A Microbial Biorealm page on the genus Ferroplasma acidarmanus
Archaea; Euryarchaeota; Thermoplasmata; Thermoplasmatales; Ferroplasmaceae; Ferroplasma; Ferroplasma acidarmanus (7)
Description and significance
Ferroplasma acidarmanus is an aquatic archaeon that is found in streams draining iron mines, most notably Iron Mountain in California. The conditions in these streams are extremely harsh due to high levels of SO4 created as a result of mircobial metabolism, which leads to a pH between 0 and 2.5 (3). F. acidarmanus is one of the few microbes that can survive at such a low pH and can be seen in the stream as streamers of biofilm (5). This microbe has a lot of potential for human use because of its extreme tolerance for low pH. One of the most promising is the application of extracting metal ores, especially iron. However, using the archaeon for this purpose can be difficult because in the process of extracting ore, sulfuric acid is made as a by-product which causes dangerous pollution in water draining from the mine (1). They also could be used for their genes in the creation of acid-stable enzymes for manufacturing industrial catalysts and lubricants (1).
F. acidarmanus has a circular genome on a single chromosome. The strain fer 1 has a draft of its entire genome sequence that is 1,865,438 bases in length (6). Horizontal transfer between other hyperthermophiles is common in extreme environments such as these streams so classifying the different species can be difficult and controversial (8).
Cell structure, metabolism & life cycle
F. acidarmanus is easily recognizable as a member or the order Thermoplasmatales because it does not possess a cell wall or an S-layer as many other archaeon do (8). How they efficiently suvive and carry out cellular processes without a cell wall is poorly understood, but not having a cell wall is thought to have important consequences for surviving in environments with low pH (1). Because of its lack of a cell wall it tends to be amorphous in shape, but is roughly cocci shaped when a shape can be determined (4). This archaeon is a chemolithotroph that derives energy by using Fe3+ dissolved in water to oxidize the sulfur found in iron pyrite ore to sulfuric acid (8). In nature, F. acidarmanus is found on iron pyrite but only sulfur is absolutely necessary for its metabolism because it has been shown to be able to use other metallic sulfur compounds including ZnSO4, MnSO4, and MgSO4 (3). F. acidarmanus is distinguished from other organisms in the genus Ferroplasma because it can live at a greater range of pH’s and it can survive heterotrophically on yeast extract alone, as opposed to others such as F. acidiphilum which cannot survive without metals present (5).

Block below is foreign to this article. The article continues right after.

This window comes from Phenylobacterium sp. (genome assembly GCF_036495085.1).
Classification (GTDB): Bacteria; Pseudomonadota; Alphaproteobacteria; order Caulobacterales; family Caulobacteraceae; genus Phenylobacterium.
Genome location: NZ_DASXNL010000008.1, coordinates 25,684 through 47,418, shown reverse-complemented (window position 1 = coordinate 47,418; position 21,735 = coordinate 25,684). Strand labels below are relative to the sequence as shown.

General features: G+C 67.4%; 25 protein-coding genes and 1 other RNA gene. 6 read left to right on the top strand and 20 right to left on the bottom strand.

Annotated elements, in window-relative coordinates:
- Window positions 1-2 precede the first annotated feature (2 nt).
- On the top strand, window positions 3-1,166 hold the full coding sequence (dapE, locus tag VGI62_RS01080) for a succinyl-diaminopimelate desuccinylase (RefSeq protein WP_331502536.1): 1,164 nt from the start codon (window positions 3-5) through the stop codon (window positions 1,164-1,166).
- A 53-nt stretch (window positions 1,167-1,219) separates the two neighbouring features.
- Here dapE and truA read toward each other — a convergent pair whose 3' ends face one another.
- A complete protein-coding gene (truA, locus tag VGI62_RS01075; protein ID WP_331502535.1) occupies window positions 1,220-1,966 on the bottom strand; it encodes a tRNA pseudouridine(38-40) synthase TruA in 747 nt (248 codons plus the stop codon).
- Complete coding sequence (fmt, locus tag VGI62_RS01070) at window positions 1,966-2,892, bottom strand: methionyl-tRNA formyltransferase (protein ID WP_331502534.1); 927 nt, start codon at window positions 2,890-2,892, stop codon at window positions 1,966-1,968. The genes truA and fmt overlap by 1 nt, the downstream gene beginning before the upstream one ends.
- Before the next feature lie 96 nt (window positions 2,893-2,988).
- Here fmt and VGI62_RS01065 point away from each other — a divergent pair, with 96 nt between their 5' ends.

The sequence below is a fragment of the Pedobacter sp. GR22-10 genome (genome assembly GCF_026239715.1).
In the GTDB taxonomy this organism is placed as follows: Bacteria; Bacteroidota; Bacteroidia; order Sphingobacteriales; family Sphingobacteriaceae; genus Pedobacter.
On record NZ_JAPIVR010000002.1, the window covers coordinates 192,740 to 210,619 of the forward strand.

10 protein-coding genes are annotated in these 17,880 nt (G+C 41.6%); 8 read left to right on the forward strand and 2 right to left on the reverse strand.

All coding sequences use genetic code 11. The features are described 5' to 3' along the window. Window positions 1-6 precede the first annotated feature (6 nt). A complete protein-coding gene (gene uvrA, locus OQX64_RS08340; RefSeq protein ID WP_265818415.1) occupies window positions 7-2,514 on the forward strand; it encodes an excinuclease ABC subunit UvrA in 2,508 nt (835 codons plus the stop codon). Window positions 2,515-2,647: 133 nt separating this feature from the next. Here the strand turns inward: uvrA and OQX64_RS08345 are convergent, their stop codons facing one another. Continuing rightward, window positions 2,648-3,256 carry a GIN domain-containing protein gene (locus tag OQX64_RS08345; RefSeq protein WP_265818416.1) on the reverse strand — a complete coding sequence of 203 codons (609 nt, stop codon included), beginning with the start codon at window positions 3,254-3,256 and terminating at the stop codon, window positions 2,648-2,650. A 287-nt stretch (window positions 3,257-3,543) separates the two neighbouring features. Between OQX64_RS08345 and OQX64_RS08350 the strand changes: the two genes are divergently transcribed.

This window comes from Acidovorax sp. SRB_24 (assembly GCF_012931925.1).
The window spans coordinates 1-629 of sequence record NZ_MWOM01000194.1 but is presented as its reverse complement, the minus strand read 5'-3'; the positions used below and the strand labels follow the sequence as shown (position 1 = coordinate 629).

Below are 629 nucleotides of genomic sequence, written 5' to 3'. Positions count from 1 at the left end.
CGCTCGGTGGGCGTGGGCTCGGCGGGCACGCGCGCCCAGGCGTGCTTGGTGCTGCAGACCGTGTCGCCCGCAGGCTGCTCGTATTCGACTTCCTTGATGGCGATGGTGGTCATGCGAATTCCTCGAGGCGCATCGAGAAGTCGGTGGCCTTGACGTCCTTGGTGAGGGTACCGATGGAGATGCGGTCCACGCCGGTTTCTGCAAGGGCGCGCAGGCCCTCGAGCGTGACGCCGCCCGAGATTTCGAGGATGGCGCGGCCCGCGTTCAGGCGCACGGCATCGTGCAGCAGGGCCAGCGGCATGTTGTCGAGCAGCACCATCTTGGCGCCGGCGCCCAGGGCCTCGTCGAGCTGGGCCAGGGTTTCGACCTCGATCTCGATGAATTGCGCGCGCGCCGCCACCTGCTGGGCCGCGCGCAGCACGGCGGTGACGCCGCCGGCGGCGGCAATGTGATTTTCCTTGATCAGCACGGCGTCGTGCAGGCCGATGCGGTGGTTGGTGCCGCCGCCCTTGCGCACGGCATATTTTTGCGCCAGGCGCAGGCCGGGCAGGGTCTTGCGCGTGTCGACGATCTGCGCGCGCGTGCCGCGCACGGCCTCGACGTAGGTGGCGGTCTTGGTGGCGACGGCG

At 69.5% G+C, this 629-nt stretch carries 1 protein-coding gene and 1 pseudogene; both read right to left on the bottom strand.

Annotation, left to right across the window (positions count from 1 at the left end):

F. acidarmanus is found in streams draining iron mines. Here it contributes to an environmental pH between 0 and 2 that very few other organisms can survive in. Within the stream, F. acidarmanus is one of the dominant species, accounting for 85% of the community in these drainage streams (5). It interacts with other acidophiles inhabiting the stream to form biofilms in the shape of slime streamers (5).
One of the most impressive features of F. acidarmanus is its ability to maintain such an extreme proton gradient with only a cell membrane. Cell membrane impermeability to protons is a key factor in this ability, which is made possible by differences in lipid head groups with tetraether linkages as opposed to ester linkages found in Bacteria and Eukarya (1). Excess protons can be actively transported out of the cell in order to maintain the correct proton gradient (1). This contributes to the Donnan potential which creates a more positive environment on the inside of the cell by storing potassium ions in the cell forcing protons to overcome the charge gradient in order to enter the cell (1). There are other methods for maintaining the proton gradient within other acidophiles such as decreasing the size of membrane channels, but these have yet to be proven to exist in F. acidarmanus, though it is thought to be likely (1). The cytoplasm of the cell is well buffered allowing for pH regulation in slight changes in proton concentrations not accounted for by these mechanisms; chaperone proteins are also able to repair many of the proteins and DNA that may be damaged due to changes in pH within the cell (1).
1. Baker-Austin, C. and Dopson, M. “Life in acid: pH homeostasis in acidophiles.” Trends in Microbiology. 2007. Volume 15:4 p. 165-171.
2. Baker-Austin, C, Potrykus, J. Wexler, M. Bond, P. and Dopson, M. “Biofilm development in the extremely acidophilic archaeon ' Ferroplasma acidarmanus' Fer1.” Extremophiles; Nov2010, Vol. 14 Issue 6, p485-491
3. Baumler, D., Jeong, K., Fox, B., Banfield, J., and Kaspar, C. “Sulfate requirement for heterotrophic growth of Ferroplasma acidarmanus strain fer1.” Research in Microbiology. 2005. Volume 156 p.492–498.
4. Edwards, K., Hu, B, Hamers R., Banfield, J. “ A new look at microbial leaching patterns on sulfide minerals.” FEMS Microbiology Ecology. 2001.Volume 34: 3. p. 197-206
5. Edwards KJ, Bond PL, Gihring TM, Banfield JF. 2000. “An Archaeal Iron-Oxidizing Extreme Acidophile Important in Acid Mine Drainage.” Science 287:1796-1799.
6. "Ferroplasma Acidarmanus Fer1." DOE Joint Genome Institute. US Department of Energy. Web. 21 Oct. 2011. <http://img.jgi.doe.gov/cgi-bin/w/main.cgi?section=TaxonDetail>.
7. "Ferroplasma Acidarmanus Fer1." Taxonomy Browser. NCBI. Web. 21 Oct. 2011. <http://www.ncbi.nlm.nih.gov/Taxonomy/Browser/wwwtax.cgi?mode=Info>.
8. Slonczewski, J. and Foster, J. Microbiology An Evolving Science 2nd edition. 2011. W.W. Norton and Company Inc. New York,NY. p. 723-746.